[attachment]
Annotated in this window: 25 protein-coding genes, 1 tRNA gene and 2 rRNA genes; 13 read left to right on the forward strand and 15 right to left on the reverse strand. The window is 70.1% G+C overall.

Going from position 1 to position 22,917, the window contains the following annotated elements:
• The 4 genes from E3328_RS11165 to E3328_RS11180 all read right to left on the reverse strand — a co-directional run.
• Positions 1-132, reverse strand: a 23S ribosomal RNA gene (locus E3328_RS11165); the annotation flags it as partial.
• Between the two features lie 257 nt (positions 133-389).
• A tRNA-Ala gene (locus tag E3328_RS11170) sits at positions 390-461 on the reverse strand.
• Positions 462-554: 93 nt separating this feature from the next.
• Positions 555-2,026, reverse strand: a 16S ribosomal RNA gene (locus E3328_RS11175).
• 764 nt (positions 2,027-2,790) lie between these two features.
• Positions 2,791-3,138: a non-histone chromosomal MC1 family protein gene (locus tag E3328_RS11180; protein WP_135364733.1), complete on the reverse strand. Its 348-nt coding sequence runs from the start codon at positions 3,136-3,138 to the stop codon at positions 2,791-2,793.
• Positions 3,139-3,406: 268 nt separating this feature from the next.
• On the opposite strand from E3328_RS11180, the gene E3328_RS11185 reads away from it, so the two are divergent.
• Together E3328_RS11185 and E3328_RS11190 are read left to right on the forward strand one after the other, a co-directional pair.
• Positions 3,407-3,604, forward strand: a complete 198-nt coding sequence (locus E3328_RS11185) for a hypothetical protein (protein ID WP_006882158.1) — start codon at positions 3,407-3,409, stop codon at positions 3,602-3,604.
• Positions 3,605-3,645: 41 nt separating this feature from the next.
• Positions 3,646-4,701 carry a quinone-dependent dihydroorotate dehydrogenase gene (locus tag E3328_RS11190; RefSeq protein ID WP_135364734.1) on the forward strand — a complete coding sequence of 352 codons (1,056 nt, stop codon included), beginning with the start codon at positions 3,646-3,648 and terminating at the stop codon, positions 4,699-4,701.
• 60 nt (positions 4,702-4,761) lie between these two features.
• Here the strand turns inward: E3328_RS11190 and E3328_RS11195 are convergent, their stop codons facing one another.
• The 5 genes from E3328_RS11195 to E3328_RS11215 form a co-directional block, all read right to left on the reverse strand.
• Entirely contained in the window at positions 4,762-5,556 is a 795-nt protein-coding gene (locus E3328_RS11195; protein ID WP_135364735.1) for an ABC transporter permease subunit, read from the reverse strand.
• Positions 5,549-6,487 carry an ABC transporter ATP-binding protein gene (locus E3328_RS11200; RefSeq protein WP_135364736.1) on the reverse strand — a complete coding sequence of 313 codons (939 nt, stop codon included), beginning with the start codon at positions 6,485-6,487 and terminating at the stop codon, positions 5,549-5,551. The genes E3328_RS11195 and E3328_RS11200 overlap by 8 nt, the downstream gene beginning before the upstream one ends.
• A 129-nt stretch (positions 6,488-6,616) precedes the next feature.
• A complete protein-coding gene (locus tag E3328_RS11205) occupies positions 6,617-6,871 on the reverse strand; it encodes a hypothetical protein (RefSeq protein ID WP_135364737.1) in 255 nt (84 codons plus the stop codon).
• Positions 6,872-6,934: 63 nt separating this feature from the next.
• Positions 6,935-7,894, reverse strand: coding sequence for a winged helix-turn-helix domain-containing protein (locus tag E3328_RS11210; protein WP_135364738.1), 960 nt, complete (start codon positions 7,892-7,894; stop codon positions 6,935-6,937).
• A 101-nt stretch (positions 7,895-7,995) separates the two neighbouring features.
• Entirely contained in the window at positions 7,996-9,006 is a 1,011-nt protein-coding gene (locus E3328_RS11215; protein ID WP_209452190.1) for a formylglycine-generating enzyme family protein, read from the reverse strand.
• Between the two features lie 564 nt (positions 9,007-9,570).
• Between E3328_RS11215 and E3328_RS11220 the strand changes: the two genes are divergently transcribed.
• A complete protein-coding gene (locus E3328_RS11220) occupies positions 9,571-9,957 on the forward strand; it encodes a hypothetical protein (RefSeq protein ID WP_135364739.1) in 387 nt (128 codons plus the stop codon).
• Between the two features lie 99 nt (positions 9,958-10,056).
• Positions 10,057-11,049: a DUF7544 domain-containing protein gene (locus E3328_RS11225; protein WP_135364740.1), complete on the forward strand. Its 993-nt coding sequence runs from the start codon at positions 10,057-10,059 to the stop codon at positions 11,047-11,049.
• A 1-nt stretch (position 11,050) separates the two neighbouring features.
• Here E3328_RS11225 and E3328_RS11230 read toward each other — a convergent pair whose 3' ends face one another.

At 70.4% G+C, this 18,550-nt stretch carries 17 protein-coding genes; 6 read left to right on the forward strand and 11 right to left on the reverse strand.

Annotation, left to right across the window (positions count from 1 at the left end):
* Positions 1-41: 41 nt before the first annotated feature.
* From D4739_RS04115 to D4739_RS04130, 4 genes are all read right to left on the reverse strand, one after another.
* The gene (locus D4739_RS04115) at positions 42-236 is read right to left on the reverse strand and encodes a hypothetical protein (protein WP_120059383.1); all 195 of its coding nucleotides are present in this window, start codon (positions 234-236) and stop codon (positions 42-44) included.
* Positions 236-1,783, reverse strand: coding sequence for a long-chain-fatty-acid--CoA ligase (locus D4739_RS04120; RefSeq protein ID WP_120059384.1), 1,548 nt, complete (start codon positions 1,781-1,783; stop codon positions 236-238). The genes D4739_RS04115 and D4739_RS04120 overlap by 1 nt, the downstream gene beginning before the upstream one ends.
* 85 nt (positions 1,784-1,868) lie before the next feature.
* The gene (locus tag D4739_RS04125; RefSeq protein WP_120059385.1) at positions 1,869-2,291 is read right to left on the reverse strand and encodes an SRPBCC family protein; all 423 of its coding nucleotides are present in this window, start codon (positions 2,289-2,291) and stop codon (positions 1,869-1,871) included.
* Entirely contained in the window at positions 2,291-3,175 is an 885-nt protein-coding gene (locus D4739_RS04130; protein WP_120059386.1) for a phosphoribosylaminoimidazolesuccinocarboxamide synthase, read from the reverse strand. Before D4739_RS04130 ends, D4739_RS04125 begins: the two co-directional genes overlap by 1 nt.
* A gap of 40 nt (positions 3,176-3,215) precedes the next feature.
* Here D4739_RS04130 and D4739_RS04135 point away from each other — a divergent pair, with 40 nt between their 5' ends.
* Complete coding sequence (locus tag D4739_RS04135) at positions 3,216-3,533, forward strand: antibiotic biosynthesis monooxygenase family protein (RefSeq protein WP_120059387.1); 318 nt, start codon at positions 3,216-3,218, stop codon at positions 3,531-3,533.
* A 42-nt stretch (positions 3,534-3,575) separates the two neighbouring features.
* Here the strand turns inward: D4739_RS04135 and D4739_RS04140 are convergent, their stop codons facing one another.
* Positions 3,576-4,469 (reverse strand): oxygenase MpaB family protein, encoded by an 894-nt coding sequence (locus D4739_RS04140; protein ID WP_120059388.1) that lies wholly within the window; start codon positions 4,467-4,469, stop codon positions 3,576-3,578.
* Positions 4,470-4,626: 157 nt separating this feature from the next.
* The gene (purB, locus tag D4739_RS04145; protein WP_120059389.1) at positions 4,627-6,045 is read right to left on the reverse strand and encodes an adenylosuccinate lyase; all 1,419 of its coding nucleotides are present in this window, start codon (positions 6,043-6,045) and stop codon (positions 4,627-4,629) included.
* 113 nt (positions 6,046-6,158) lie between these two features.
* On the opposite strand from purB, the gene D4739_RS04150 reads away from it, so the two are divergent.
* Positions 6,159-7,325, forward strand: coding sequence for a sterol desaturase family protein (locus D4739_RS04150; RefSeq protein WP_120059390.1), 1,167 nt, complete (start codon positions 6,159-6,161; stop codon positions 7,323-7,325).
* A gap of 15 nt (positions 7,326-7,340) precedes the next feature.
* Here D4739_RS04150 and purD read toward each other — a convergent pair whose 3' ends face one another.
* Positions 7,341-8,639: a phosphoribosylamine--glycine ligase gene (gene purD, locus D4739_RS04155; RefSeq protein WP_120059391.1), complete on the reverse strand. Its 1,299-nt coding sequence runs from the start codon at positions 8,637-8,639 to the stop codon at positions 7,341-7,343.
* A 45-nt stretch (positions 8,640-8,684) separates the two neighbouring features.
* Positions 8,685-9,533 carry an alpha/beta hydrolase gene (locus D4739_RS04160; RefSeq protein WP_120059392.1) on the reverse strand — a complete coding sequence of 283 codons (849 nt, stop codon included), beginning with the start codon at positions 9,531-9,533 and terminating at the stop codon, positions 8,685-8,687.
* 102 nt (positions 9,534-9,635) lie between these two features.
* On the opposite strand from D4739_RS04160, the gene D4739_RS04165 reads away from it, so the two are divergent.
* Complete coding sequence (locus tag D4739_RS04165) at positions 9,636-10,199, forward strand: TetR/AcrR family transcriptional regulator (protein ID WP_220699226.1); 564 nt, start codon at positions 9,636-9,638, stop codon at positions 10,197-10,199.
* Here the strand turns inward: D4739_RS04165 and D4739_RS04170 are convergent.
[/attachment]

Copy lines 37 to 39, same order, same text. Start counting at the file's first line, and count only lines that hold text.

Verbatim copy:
* Positions 1-41: 41 nt before the first annotated feature.
* From D4739_RS04115 to D4739_RS04130, 4 genes are all read right to left on the reverse strand, one after another.
* The gene (locus D4739_RS04115) at positions 42-236 is read right to left on the reverse strand and encodes a hypothetical protein (protein WP_120059383.1); all 195 of its coding nucleotides are present in this window, start codon (positions 234-236) and stop codon (positions 42-44) included.